Why the Final ‘Sopranos’ Episode Still Drives People Crazy
It’s been over 12 years since “Made in America,” the 86th and final episode of The Sopranos, aired on HBO. But that hasn’t stopped people from
asking pestering creator David Chase about it. No matter where he goes or what he does, people mention it to Chase to this day.
You don’t have to think too hard to understand why people turn to Chase for insight. After all, it’s not like his show specialized in ambiguous endings. When Sal “Big Pussy” Bonpensiero (Vincent Pastore) or Bobby Baccala (Steve Schirripa) met their maker, we saw the body.
That wasn’t the case with Tony Soprano (James Gandolfini), the boss of the North Jersey mob (or “glorified crew” to some). With the FBI closing in and revenues plummeting due to the war with New York, Tony felt the end coming.
Sopranos viewers felt the end coming, too. Chase, who directed the final episode, wasn’t subtle about making every person who walked into Holstein’s appear to be an assassin. But instead of watching bullets riddle the body of Tony, viewers watched Chase cut to black.
You can make the case Tony died that night.
If you want to make the case that Tony got whacked right then and there in Holstein’s, be our guest. We did the same thing earlier this month, and we’re far from the first (or last) to do so. After all, Tony himself seems to be preparing to die that day, and he calmly accepts it.
By Jersey mob standards, he’s had a good run. He and Carmela (Edie Falco) raised two kids (one of whom might become a lawyer); Tony hit a financial peak with his second boat (Stugots II); and, somehow, he’s lived to tell the tale — all of it outside jail.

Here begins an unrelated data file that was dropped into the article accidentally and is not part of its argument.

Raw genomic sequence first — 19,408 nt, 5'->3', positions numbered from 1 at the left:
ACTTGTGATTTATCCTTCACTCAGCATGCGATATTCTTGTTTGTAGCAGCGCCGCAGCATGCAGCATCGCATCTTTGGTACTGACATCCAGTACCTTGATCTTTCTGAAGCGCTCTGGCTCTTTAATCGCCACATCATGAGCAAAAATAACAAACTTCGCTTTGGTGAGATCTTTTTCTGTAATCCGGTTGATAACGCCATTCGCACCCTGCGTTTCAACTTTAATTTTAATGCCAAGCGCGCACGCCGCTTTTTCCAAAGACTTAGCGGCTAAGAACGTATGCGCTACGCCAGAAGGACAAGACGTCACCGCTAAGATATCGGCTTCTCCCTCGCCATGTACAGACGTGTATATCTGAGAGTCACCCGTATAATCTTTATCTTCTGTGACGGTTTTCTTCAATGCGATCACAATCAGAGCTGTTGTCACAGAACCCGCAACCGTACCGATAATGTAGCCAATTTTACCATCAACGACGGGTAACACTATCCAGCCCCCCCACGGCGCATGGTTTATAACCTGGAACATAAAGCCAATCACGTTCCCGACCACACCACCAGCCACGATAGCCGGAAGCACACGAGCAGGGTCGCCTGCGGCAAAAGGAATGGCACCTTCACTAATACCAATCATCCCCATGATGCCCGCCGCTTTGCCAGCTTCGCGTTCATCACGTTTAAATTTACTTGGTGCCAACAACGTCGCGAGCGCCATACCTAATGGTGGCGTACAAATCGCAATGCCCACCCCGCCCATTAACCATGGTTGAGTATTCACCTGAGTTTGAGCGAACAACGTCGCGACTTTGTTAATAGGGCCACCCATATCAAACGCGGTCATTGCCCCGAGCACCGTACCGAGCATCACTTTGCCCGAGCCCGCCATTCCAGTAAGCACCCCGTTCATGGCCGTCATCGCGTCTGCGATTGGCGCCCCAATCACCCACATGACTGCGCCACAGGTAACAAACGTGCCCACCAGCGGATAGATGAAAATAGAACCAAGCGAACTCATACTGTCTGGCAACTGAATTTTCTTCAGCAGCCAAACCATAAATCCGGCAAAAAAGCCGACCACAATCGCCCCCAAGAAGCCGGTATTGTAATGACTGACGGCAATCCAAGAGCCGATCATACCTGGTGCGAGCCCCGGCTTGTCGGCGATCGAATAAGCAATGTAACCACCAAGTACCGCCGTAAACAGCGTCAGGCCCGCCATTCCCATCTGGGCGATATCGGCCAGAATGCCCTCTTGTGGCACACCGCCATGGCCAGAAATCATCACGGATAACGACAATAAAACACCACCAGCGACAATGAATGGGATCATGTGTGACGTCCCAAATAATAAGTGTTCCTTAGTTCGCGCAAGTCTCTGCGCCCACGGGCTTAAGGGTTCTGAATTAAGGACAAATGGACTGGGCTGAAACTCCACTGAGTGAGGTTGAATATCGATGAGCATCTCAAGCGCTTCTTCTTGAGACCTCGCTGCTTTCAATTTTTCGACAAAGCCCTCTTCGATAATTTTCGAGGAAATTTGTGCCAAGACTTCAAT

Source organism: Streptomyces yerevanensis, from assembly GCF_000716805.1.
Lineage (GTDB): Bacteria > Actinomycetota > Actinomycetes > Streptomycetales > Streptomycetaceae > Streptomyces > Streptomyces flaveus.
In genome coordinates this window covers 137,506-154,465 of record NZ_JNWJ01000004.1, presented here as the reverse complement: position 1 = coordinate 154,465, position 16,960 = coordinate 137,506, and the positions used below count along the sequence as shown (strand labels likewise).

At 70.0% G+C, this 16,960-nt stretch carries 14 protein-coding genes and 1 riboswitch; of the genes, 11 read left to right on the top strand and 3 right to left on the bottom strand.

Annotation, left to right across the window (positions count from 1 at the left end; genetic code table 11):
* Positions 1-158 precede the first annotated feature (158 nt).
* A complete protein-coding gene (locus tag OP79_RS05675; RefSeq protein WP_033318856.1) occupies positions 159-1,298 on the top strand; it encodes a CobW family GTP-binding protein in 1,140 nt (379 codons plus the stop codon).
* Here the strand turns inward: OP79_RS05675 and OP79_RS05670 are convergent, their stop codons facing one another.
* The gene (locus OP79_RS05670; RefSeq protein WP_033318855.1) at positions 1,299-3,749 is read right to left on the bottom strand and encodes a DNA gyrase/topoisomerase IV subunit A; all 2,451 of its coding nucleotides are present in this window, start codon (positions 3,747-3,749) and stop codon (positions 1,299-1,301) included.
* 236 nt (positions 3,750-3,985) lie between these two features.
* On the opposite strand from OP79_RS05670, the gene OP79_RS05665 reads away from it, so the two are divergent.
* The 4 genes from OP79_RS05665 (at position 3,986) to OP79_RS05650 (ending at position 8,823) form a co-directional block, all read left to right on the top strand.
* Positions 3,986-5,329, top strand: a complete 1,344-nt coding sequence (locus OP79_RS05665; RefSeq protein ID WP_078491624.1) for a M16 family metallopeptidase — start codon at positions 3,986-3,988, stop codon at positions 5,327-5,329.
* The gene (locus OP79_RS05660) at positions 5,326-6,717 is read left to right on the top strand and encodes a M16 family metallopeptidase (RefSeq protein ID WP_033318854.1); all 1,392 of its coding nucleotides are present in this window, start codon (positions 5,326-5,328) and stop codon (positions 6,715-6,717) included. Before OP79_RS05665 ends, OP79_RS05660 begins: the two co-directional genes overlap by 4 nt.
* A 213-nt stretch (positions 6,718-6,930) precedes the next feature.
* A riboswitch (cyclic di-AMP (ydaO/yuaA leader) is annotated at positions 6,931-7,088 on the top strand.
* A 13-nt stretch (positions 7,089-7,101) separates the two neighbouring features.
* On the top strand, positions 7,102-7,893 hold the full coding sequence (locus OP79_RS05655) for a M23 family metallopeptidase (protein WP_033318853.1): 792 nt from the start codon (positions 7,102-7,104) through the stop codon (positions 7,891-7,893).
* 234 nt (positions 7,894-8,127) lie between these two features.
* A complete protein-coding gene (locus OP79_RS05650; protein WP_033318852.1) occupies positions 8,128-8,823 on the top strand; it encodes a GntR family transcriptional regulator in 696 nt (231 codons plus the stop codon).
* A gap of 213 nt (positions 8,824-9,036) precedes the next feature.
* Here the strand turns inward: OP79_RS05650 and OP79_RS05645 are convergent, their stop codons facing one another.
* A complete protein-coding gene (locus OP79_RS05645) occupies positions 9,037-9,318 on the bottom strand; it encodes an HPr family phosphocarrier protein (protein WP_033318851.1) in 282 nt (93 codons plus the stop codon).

But it was definitely a high-anxiety run. You only need to glance at the bill Tony ran up chatting with Dr. Melfi (Lorraine Bracco). Spending his recent days in hiding at a safe-house also spoiled the glow for him and the family.
So when you see various characters enter Holstein’s and the Members Only guy enter bathroom — possibly for a gun, Godfather-style — there’s good reason to think Tony got it right there. But we’ll never know, and Chase isn’t talking,
You can also argue Tony’s death comes later down the line.
On the other hand, if you wanted to argue Tony was having yet another paranoid moment, you could make the opposite case. Maybe he’ll finish his meal with the family, get back into his SUV, and return home to his oversized house.
However, in Chase’s eyes, it’s only a matter of time. “If he didn’t die that night he’s going to die very soon,” Chase told USA Today in 2012, in response to the
350,000th millionth time he was asked the question. For him, it’s not even an interesting discussion to have.
“The problem is the same: There are the number of minutes in life and they go like this,” Chase said, voicing a ticking sound. “They’re gone. And you don’t know when it’s coming. That’s all I wanted to say.”
For fans of The Sopranos who still want closure after all these years, that’s about the closest you’ll get. Tony’s already lived his life by the time the show’s final scene comes. From there on out, he’s a dead man.